Once they are finished, our homes look like any other house. They may have a stylish, colored steel roof system, but other than that you can't tell them apart from a conventional house inside or out. You can even choose to use non-metallic materials for your walls and roof, like shingles and brick or stone. Return to top.
The inside framing is covered with sheet rock and painted. You can use crown molding and other nice trim details to make your home special. Our walls are perfectly straight so that the lines finish out crisp and clean. Our clearspan design lets you use any floor plan you want. Because our homes are so energy efficient, the temperature stays more constant and the home feels more comfortable. Return to top.
A steel framed home is no more likely to be hit by lightning than a wood framed house. The difference is that the steel home is much safer if it is struck. When lightning hits a wooden object, like a wood-framed house or tree, the energy has nowhere to go and it usually explodes and often causes a fire. On the other hand, a steel object -- like a light pole or steel-framed home -- instantly conducts the energy to the ground. That's why once or more in your life you have probably seen a tree (or a shingle roof) with obvious damage from a lightning strike, yet you never see similar damage on steel poles, cars, or steel-framed buildings. Remember that most of the commercial and public buildings in your community -- churches, bank branches, schools, stores, etc. -- are framed with steel, and they are not being constantly struck or damaged by lightning. In short, the safest place you could be in a lightning storm is inside a steel-framed structure. Return to top.
As you know, we sell steel siding and Polar Wall® insulated vinyl siding, both of which are vastly superior to standard vinyl siding. The steel is rigid and will not sag, crack, or rattle in the wind like vinyl. Steel siding is highly impact resistant. If you hit it hard enough, it may dent, but it is almost unbreakable, and of course it will not burn or melt. All vinyl siding, even our Polar Wall, will melt next to a heat source like a barbeque grill or trash fire. However, Polar Wall insulated vinyl siding is much better than standard vinyl siding in other respects. It has an insulating foam board laminated to the panel that makes it much more rigid and prevents wind from getting behind it. In fact, it is rated for winds over 200mph. Return to top.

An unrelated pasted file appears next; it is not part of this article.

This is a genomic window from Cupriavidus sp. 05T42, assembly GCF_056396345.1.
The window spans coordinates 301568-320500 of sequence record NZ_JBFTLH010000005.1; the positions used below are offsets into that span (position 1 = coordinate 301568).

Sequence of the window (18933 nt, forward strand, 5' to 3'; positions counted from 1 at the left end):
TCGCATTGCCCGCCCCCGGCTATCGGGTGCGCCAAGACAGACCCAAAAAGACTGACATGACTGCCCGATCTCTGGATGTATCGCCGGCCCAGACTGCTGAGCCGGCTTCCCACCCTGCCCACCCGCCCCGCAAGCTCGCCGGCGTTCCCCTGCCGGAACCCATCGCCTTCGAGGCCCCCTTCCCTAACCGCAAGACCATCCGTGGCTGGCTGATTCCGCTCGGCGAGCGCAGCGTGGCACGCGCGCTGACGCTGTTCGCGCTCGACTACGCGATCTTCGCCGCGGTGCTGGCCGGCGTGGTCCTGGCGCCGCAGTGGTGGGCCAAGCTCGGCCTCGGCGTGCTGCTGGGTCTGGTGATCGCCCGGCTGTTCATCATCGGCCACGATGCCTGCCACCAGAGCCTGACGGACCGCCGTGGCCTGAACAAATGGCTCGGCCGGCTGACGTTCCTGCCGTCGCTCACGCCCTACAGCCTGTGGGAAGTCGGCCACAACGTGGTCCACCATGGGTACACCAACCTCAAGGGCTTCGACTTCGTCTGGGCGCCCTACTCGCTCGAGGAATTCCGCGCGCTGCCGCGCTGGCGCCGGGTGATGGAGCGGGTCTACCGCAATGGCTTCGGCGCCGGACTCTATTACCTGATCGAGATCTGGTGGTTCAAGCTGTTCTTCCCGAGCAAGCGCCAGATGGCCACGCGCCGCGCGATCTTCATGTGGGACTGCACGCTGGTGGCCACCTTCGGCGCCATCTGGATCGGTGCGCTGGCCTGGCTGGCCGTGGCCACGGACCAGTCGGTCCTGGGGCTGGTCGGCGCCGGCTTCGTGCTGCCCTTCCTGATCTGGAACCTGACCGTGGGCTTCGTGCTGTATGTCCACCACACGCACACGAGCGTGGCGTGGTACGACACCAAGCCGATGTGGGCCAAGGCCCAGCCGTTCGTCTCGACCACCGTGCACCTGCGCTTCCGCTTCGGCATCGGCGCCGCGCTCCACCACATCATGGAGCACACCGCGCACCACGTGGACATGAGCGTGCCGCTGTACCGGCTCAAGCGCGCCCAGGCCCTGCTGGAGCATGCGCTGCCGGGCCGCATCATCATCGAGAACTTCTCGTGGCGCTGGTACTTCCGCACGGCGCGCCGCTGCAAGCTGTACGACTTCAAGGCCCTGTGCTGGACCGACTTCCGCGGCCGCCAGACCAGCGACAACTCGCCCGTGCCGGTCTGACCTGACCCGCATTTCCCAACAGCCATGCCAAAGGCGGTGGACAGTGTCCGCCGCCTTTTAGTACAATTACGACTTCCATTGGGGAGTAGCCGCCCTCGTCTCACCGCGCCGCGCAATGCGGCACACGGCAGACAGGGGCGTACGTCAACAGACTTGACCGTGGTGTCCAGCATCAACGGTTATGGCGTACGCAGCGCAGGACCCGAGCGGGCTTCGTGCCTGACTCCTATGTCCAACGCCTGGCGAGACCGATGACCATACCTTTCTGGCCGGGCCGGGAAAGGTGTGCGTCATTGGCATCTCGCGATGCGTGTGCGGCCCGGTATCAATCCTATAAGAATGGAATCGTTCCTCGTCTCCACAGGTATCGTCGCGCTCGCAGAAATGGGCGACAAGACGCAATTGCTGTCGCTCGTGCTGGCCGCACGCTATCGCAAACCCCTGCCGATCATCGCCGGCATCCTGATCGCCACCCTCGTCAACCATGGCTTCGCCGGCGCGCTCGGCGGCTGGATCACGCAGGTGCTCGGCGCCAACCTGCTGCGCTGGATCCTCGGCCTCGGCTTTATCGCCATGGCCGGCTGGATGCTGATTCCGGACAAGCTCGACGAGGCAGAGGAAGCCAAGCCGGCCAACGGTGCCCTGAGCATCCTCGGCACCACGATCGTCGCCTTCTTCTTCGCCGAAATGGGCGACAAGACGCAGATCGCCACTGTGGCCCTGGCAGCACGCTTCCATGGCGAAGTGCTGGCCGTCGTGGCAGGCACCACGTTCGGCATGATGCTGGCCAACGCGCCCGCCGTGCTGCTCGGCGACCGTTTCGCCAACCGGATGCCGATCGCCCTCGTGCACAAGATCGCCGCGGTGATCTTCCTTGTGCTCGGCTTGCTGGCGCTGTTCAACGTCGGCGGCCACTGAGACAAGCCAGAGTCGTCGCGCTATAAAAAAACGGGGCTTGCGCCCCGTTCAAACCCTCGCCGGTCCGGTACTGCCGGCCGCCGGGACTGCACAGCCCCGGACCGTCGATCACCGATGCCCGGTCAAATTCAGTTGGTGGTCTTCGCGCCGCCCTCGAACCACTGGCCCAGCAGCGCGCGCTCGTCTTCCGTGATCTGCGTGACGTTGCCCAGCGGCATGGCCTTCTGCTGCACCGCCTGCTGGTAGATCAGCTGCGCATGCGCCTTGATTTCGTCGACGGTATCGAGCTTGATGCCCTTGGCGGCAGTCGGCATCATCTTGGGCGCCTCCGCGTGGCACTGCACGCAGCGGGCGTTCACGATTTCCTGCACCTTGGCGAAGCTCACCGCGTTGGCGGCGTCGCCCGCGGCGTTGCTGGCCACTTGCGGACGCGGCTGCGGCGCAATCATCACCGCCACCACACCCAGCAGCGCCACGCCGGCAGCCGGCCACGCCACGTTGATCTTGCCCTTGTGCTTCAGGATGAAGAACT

Yes, you will probably save a lot of money on heating and cooling costs. We give you a reflective foil, radiant barrier insulation for the roof and walls to act as a thermal break and to stop radiant heat penetration in the summer and radiant heat loss in the winter. Regular insulation doesn't stop radiant heat.
That's the kind of heat that makes car interiors so hot while sitting in the sun. Our reflective foil insulation stops 97% of radiant heat penetration and loss. Plus, you get a ventilated attic because our soffit and ridge cap are vented, giving you continuous air flow through your attic. You can put as much conventional insulation in your attic as you like. We give you 6" exterior wall studs, enabling you to use lots of wall insulation. Return to top.
Yes, you will need motorized lifting equipment to help you unload the steel when it arrives and to stand your main columns and rafters, which you can typically finish in one day. After that, you can probably get by with ladders and scaffolding on single-story models. For most houses, a "skytrack" forklift, which has a boom that extends both outward and up, is ideal. For two-story houses, a boom truck or small crane might be necessary. For the smaller homes, people have also used standard forklifts and front-end loaders. Return to top.
Most people get them built for between $75-$90 per square foot. A lot of the cost depends on how you finish out the inside. Also, people who act as their own general contractor or do some of the work themselves can save a great deal. Return to top.
Most pictures just hang on picture hangars that have a small nail that goes into the drywall only; just like a wood framed house. If you are hanging a large, heavy mirror or picture and the location happens to fall on a stud, you just use a screw instead of a nail. If the location is between studs you can use a molly bolt or expansion bolt that goes into the drywall; just like in a wood framed house. Return to top.